A proposal that appears only to make the instigators feel good about themselves and possibly further a political career or two.
I am behind the wheel of a vehicle all day, and from my observations the rudest, most obnoxious and careless drivers are parents dropping and picking up their kids from school or day care.
Get up to the local school in the morning or afternoon and enjoy the spectacle of selfish parents who must be as close as they can to an entrance, with total disregard for other traffic, residents’ driveways and verges, no standing zones, intersections etc.
If you even dare to challenge them you are the devil incarnate. It’s the same at the shopping centre too.
Regardless, I observe the majority of motorists driving sensibly in accordance with the road conditions regardless of the posted speed.
No amount of traffic calming and signage will stop those that don’t care about others safety and needs.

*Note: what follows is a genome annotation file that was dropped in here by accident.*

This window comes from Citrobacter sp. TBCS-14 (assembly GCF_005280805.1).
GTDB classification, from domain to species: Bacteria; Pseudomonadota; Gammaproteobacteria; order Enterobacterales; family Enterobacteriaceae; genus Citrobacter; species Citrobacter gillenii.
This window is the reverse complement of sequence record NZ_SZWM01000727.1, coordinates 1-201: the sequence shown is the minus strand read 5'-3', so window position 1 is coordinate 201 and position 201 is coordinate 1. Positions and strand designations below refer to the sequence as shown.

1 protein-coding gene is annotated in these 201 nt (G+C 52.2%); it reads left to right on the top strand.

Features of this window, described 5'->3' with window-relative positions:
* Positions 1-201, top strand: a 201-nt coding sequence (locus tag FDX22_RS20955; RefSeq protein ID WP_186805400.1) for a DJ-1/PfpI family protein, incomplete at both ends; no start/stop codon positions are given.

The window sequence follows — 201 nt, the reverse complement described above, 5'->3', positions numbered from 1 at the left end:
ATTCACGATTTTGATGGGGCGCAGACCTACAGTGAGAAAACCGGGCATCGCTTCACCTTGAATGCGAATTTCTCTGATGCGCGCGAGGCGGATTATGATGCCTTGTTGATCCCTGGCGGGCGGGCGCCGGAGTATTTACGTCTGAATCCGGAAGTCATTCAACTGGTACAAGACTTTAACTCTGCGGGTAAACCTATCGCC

In fact, many traffic calming devices often compromise safety by confusing and disorienting some drivers.
Unfortunately, the drivers of these safety campaigns are usually a smug few that purport to know how to make our place a perfect world (for the children); campaigns that insult the intelligence of the majority.
Many of which do the right thing most of the time, simply because they live here too.
The often-used phrase ‘it’s what’s best for the children’ is emotional propaganda at its worst and seems to be used to garner support for any proposal of late.
Forget rational research or debate, as long as the children and the egos of these campaigners are tended to.
The discussion that informs our community and makes us all aware of community concerns is terrific. It is usually enough to start a conversation and change mindsets without regulations or diktats.